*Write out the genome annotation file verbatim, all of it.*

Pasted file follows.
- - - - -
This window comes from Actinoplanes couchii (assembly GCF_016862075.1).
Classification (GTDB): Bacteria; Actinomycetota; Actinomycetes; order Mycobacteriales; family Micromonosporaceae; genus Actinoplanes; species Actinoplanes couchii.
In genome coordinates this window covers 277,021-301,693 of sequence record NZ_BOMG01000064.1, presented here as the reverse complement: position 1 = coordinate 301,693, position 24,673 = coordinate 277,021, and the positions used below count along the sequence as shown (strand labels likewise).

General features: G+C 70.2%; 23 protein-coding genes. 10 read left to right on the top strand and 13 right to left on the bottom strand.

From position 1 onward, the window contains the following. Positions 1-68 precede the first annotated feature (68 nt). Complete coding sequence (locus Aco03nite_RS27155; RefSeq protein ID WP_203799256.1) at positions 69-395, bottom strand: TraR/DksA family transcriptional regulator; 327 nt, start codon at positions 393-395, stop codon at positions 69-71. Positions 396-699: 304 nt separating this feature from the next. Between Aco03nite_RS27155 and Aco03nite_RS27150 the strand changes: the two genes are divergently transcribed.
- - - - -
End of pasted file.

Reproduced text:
This window comes from Actinoplanes couchii (assembly GCF_016862075.1).
Classification (GTDB): Bacteria; Actinomycetota; Actinomycetes; order Mycobacteriales; family Micromonosporaceae; genus Actinoplanes; species Actinoplanes couchii.
In genome coordinates this window covers 277,021-301,693 of sequence record NZ_BOMG01000064.1, presented here as the reverse complement: position 1 = coordinate 301,693, position 24,673 = coordinate 277,021, and the positions used below count along the sequence as shown (strand labels likewise).

General features: G+C 70.2%; 23 protein-coding genes. 10 read left to right on the top strand and 13 right to left on the bottom strand.

From position 1 onward, the window contains the following. Positions 1-68 precede the first annotated feature (68 nt). Complete coding sequence (locus Aco03nite_RS27155; RefSeq protein ID WP_203799256.1) at positions 69-395, bottom strand: TraR/DksA family transcriptional regulator; 327 nt, start codon at positions 393-395, stop codon at positions 69-71. Positions 396-699: 304 nt separating this feature from the next. Between Aco03nite_RS27155 and Aco03nite_RS27150 the strand changes: the two genes are divergently transcribed.